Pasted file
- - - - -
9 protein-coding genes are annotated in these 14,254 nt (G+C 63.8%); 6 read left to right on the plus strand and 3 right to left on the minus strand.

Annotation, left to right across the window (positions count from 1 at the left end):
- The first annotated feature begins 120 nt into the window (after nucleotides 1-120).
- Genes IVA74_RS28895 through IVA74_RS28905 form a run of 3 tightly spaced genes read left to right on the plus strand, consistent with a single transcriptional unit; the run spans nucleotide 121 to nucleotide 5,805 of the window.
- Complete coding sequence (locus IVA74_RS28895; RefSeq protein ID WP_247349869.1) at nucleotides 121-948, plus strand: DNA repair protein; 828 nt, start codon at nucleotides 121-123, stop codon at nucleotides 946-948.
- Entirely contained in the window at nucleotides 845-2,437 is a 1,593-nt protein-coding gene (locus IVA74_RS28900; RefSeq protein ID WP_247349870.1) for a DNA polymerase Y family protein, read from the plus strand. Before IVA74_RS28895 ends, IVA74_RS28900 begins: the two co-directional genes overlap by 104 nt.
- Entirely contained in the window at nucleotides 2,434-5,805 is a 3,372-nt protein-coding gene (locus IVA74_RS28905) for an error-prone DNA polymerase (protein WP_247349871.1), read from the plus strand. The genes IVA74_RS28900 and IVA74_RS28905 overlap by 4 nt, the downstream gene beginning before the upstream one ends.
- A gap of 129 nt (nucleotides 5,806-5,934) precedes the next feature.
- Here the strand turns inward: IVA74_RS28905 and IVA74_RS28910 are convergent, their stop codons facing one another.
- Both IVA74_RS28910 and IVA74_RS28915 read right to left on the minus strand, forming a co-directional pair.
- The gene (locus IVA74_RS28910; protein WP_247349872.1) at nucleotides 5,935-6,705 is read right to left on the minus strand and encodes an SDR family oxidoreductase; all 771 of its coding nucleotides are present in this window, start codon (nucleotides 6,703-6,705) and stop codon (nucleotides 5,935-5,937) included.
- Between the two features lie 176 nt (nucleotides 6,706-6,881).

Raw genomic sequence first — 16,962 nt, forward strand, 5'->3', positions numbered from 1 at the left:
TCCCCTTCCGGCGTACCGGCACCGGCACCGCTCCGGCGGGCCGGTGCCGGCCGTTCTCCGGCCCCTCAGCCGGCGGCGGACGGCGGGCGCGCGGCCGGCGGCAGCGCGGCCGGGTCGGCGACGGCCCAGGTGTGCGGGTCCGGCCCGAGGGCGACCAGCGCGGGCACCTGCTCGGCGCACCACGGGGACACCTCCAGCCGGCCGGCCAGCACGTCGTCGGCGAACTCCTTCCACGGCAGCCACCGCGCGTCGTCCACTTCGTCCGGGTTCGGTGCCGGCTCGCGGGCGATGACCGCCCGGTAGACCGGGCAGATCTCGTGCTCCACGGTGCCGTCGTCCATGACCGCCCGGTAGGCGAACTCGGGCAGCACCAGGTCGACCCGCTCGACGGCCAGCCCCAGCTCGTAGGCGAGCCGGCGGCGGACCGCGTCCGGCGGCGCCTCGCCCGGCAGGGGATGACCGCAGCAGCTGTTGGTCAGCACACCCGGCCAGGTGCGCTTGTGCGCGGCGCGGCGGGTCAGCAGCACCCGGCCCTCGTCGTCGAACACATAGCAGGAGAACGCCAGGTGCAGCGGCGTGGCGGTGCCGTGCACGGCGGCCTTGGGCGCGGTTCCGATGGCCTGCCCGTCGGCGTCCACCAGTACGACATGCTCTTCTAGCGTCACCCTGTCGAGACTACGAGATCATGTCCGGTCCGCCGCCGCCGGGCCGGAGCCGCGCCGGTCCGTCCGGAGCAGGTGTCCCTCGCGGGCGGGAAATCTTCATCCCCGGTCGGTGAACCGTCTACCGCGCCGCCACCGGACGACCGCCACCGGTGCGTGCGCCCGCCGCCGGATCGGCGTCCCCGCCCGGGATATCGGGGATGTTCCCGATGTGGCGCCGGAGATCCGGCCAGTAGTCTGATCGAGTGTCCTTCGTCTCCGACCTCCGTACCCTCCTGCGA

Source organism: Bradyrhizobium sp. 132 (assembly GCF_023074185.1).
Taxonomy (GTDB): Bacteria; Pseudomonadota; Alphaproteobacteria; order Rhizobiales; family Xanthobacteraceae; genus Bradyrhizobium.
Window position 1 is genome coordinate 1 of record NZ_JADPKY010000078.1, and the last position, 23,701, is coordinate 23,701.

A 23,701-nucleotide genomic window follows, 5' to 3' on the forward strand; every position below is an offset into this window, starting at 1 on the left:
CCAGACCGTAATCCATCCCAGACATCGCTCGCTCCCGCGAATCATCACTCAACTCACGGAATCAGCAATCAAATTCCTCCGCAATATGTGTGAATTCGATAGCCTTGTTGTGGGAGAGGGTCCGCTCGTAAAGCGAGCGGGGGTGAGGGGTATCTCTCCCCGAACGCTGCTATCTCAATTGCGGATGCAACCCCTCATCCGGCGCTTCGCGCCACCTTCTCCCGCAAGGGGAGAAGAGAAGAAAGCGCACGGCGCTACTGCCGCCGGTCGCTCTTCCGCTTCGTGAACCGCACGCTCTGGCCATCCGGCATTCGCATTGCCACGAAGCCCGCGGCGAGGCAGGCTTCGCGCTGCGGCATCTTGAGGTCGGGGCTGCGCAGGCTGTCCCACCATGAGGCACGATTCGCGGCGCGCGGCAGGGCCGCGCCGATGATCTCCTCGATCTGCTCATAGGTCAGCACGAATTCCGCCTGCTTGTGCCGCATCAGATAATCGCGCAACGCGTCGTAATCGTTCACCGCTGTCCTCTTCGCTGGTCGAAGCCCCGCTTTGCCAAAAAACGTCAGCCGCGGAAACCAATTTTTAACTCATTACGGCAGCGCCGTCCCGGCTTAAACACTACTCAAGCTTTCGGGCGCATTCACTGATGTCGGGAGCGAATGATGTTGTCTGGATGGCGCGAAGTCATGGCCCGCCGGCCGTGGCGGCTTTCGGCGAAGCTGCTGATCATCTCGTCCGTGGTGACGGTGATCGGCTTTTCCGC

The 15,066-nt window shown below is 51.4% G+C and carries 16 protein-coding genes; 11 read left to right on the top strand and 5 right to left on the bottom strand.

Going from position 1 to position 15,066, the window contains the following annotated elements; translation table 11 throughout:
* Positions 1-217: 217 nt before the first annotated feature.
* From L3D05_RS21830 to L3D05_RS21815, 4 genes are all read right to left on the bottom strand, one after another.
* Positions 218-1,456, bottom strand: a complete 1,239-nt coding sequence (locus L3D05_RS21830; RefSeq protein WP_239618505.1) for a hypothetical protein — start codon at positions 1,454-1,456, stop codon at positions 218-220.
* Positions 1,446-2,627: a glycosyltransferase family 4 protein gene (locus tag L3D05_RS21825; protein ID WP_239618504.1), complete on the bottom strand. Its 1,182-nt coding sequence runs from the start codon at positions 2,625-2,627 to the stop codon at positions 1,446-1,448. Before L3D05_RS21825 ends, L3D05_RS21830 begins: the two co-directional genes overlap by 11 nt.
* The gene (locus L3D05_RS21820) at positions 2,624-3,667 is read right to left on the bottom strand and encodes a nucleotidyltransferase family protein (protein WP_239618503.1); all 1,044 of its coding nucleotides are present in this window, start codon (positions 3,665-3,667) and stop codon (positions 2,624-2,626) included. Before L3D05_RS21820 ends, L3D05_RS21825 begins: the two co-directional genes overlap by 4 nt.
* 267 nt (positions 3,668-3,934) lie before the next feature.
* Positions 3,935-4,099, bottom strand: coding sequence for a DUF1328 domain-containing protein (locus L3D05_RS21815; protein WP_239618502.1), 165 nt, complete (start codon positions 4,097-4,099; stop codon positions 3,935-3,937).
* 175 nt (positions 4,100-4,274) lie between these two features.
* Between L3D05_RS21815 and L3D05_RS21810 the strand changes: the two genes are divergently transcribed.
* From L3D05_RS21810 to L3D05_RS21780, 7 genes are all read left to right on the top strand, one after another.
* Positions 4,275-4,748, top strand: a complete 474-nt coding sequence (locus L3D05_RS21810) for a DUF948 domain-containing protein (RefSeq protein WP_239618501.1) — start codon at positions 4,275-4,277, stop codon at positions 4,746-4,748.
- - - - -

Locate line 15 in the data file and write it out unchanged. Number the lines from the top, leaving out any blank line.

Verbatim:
Source organism: Bradyrhizobium sp. 132 (assembly GCF_023074185.1).